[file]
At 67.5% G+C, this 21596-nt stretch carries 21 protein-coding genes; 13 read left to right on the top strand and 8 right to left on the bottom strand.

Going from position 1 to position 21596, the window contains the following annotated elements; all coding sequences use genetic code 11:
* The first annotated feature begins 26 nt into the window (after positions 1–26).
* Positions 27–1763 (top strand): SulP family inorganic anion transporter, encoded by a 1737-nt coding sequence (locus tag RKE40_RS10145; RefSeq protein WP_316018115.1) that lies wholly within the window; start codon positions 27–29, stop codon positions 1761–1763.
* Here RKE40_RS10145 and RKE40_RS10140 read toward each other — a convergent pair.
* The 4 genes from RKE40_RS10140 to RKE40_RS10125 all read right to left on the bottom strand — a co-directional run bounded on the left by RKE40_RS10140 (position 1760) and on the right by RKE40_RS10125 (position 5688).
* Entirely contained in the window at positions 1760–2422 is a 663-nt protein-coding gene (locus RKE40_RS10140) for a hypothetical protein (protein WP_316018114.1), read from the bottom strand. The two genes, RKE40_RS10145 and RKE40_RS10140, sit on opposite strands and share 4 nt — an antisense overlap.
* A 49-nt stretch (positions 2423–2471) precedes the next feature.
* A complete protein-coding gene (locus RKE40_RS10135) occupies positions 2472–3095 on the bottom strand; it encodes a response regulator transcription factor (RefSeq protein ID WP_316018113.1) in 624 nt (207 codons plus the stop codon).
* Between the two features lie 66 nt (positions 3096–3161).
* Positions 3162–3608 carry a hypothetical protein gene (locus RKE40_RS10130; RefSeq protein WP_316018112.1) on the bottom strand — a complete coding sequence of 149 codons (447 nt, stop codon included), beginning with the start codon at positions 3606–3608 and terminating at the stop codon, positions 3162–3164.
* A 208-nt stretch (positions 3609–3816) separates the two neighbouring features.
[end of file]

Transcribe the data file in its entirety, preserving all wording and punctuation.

At 67.5% G+C, this 21596-nt stretch carries 21 protein-coding genes; 13 read left to right on the top strand and 8 right to left on the bottom strand.

Going from position 1 to position 21596, the window contains the following annotated elements; all coding sequences use genetic code 11:
* The first annotated feature begins 26 nt into the window (after positions 1–26).
* Positions 27–1763 (top strand): SulP family inorganic anion transporter, encoded by a 1737-nt coding sequence (locus tag RKE40_RS10145; RefSeq protein WP_316018115.1) that lies wholly within the window; start codon positions 27–29, stop codon positions 1761–1763.
* Here RKE40_RS10145 and RKE40_RS10140 read toward each other — a convergent pair.
* The 4 genes from RKE40_RS10140 to RKE40_RS10125 all read right to left on the bottom strand — a co-directional run bounded on the left by RKE40_RS10140 (position 1760) and on the right by RKE40_RS10125 (position 5688).
* Entirely contained in the window at positions 1760–2422 is a 663-nt protein-coding gene (locus RKE40_RS10140) for a hypothetical protein (protein WP_316018114.1), read from the bottom strand. The two genes, RKE40_RS10145 and RKE40_RS10140, sit on opposite strands and share 4 nt — an antisense overlap.
* A 49-nt stretch (positions 2423–2471) precedes the next feature.
* A complete protein-coding gene (locus RKE40_RS10135) occupies positions 2472–3095 on the bottom strand; it encodes a response regulator transcription factor (RefSeq protein ID WP_316018113.1) in 624 nt (207 codons plus the stop codon).
* Between the two features lie 66 nt (positions 3096–3161).
* Positions 3162–3608 carry a hypothetical protein gene (locus RKE40_RS10130; RefSeq protein WP_316018112.1) on the bottom strand — a complete coding sequence of 149 codons (447 nt, stop codon included), beginning with the start codon at positions 3606–3608 and terminating at the stop codon, positions 3162–3164.
* A 208-nt stretch (positions 3609–3816) separates the two neighbouring features.